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High prevalence of Panton-Valentine leukocidin among methicillin-sensitive Staphylococcus aureus colonization isolates in rural Iowa.
Wardyn-SE; Forshey-BM; Smith-TC
Microb Drug Resist 2012 Aug; 18(4):427-433
Recent studies have shown that livestock can carry Staphylococcus aureus and transmit it to human caretakers. We conducted a pilot study to determine the prevalence and molecular epidemiology of S. aureus among rural Iowans, including individuals with livestock contact. Nasal and throat swabs were collected and plated onto selective media to isolate methicillin-susceptible and methicillin-resistant S. aureus (MRSA), followed by antibiotic resistance testing and molecular analysis of the isolates. While no MRSA was detected, overall, 23.7% (31/131) of participants were found to harbor S. aureus in their nose, throat, or both. Fifteen isolates displayed resistance to one or more tested antibiotics, and the Panton-Valentine leukocidin (PVL) genes were present at a high level (29% [9/31] of S. aureus-positive participants). Younger age and tobacco use were associated with increased risk of S. aureus carriage. Our results suggest that carriage of PVL-positive S. aureus is common among rural Iowans, even in the absence of detectable MRSA colonization.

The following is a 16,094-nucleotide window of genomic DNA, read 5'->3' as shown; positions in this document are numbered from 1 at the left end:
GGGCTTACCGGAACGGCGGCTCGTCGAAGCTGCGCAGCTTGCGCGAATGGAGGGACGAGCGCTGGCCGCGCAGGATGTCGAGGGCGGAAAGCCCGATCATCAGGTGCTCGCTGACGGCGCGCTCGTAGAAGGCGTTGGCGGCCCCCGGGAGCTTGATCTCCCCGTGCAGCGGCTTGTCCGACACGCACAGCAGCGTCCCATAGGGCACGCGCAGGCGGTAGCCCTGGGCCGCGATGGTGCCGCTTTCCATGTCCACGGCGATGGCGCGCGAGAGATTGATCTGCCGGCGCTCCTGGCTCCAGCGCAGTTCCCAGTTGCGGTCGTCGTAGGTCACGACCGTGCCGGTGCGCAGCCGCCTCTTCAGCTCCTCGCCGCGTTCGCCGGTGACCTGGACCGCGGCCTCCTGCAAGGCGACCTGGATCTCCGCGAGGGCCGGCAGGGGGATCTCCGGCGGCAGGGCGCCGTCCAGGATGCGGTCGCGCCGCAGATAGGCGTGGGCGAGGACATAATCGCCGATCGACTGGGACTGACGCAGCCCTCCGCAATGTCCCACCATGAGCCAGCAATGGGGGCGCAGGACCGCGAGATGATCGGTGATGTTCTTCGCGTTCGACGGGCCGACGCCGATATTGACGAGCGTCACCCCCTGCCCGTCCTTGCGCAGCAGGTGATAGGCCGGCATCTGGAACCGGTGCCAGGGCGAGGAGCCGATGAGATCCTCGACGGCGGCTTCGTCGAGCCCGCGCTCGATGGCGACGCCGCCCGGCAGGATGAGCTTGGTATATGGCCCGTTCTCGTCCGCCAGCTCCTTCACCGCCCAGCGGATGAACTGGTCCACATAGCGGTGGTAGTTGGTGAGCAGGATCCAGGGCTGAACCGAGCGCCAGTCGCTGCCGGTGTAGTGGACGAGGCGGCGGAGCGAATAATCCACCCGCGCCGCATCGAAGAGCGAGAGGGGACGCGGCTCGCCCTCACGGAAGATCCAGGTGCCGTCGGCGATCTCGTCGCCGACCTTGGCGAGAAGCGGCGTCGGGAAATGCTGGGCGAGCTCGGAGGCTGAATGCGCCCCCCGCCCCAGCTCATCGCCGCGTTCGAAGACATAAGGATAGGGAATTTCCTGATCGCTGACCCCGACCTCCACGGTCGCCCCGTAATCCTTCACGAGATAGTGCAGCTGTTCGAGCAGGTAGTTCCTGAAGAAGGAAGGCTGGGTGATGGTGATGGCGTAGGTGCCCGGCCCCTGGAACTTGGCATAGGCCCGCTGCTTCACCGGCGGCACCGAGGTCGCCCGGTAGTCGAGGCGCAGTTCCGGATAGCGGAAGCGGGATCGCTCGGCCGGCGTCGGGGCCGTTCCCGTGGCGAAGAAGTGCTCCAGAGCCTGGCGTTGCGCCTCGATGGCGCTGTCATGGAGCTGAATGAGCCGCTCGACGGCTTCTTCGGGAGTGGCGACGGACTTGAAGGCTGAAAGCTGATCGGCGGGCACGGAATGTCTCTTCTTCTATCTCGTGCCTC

Humans; Men; Women; Pharmacology; Animals; Livestock; Bacteria; Microbiology; Microorganisms; Molecular-biology; Epidemiology; Antibiotics; Antibody-response; Analytical-processes; Age-groups; Genetics; Exposure-levels; Risk-factors
Tara C. Smith, Ph.D., Department of Epidemiology, College of Public Health, University of Iowa, 105 River St., S43, Iowa City, IA 52242
Issue of Publication
Agriculture, Forestry and Fishing
Microbial Drug Resistance: mechanism, epidemiology, and disease
University of Iowa, Iowa City
Page last reviewed: September 2, 2020
Content source: National Institute for Occupational Safety and Health Education and Information Division